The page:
Big Data needs to ‘clean’ up its act

Big Data may be ‘the new oil’ but to succeed in the long run it needs to be more transparent, says CLSA keynote speaker Jer Thorp.
Jer Thorp. (Image courtesy of Assignment Asia)
Jer Thorp. (Image courtesy of Assignment Asia)

Jer Thorp, formerly ‘data artist in residence’ at The New York Times and co-founder of The Office for Creative Research, says a growing number of investors and businesses think Big Data could be ‘the new oil’.

But speaking yesterday at CLSA’s annual investor conference in Hong Kong, Thorp warned of the underlying ethical dangers and how data companies which failed to heed them might wither in the long run.

Thorp drew the parallel with oil accompanied by an image of the JR Ewing -- the decidedly unethical oil magnate played by the late Larry Hagman in the blockbuster 1980s TV series “Dallas”.

Considering the potential money to be made from Big Data there are plenty of bankers and investors these days angling to be the next JR. Now that Twitter has filed for an IPO with the US Securities and Exchange Commission, after Facebook’s $16 billion IPO last year, the digital-data story is increasingly on financiers’ minds.

But Thorp's key message was aimed at the ethics of how the data mined by these companies is employed.

Thorp said he has used plenty of data from people who are unaware he has done so. For example, he has used data from people’s locator services on their mobile phones, or their Twitter activity, to map behavioural patterns -- some for profit, some just for fun.

He joked that as a Canadian he believes in using data to make money but also in “all that utopian, socialist stuff”. If companies treat Big Data as ‘the new oil’ they must change the way data is deployed.

The idea of something being ‘the new oil’ may initially appeal to shareholders and corporate executives, due to promise of massive rewards. But Thorp said oil had not been exactly that great an experience, as he presented a barrage of images showing ecological devastation and human conflict. If Big Data is exploited in a similarly cavalier way, it will create chaos and some companies will be hurt.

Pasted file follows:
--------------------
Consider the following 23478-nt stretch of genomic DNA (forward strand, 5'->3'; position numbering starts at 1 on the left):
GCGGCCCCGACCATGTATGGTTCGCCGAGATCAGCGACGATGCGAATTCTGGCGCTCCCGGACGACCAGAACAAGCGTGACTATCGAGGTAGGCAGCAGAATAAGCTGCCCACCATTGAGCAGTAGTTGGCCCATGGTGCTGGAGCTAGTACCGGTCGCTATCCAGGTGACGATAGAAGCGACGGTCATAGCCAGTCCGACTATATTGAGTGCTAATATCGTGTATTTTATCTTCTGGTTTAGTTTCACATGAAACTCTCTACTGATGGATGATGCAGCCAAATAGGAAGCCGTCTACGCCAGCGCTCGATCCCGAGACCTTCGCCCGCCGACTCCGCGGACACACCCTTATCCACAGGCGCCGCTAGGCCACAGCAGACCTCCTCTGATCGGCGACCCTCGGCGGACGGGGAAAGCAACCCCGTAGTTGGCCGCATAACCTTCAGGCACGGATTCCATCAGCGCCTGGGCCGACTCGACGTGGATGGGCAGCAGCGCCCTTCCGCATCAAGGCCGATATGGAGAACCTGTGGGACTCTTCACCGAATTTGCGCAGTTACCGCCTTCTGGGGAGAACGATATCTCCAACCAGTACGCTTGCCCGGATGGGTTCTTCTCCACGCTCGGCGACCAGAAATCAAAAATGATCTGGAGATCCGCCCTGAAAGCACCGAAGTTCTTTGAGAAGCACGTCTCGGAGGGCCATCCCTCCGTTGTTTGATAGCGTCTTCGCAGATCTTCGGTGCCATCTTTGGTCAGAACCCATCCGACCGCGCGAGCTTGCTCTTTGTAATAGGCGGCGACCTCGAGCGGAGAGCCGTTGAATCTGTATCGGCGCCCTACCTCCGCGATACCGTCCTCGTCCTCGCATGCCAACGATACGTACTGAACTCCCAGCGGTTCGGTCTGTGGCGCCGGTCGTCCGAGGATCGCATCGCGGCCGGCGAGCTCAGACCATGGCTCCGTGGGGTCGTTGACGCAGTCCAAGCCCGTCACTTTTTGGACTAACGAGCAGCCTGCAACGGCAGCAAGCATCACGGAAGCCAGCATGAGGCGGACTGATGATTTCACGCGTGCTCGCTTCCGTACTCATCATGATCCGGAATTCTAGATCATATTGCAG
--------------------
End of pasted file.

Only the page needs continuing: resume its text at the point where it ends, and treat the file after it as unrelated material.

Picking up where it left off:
Using ways to measure things can be put to good use, from tracking (and potentially stopping) the spread of diseases to untangling traffic jams. But the politics around privacy often block progress, or are so outdated that they won’t prevent abuse, he said.

“The challenge is how to share public data with all stakeholders,” he said, meaning the people – all of us – who contribute personal information, wittingly or not.

The Snowden revelations about NSA spying has launched data ethics into the mainstream discussion, Thorp warned. Younger people are far more aware of such issues and will become more vocal with time. “Companies that become data-ethical may gain a competitive advantage as consumers become more aware of what’s being done with their data,” he said. Just as Big Oil spurred the green revolution, Big Data is going to spark the ‘clean’ revolution.

The next generation of legal and financial battles will focus on data ownership or data custody, Thorp said. Companies that do a better job of informed consent around how they use consumers’ data – those that build a business on trust – should have a more stable business model in the long run.

He said Facebook’s user agreement comprised “nineteen pages of indecipherable jargon” and that companies should be more straightforward when providing a service in return for personal data.

However, Thorp suggested the marketplace is better able than regulators to provide such a covenant. He described the challenge of making coherent policy around data-use “intractable”, because laws and rulings will struggle to keep pace with technological and social changes.

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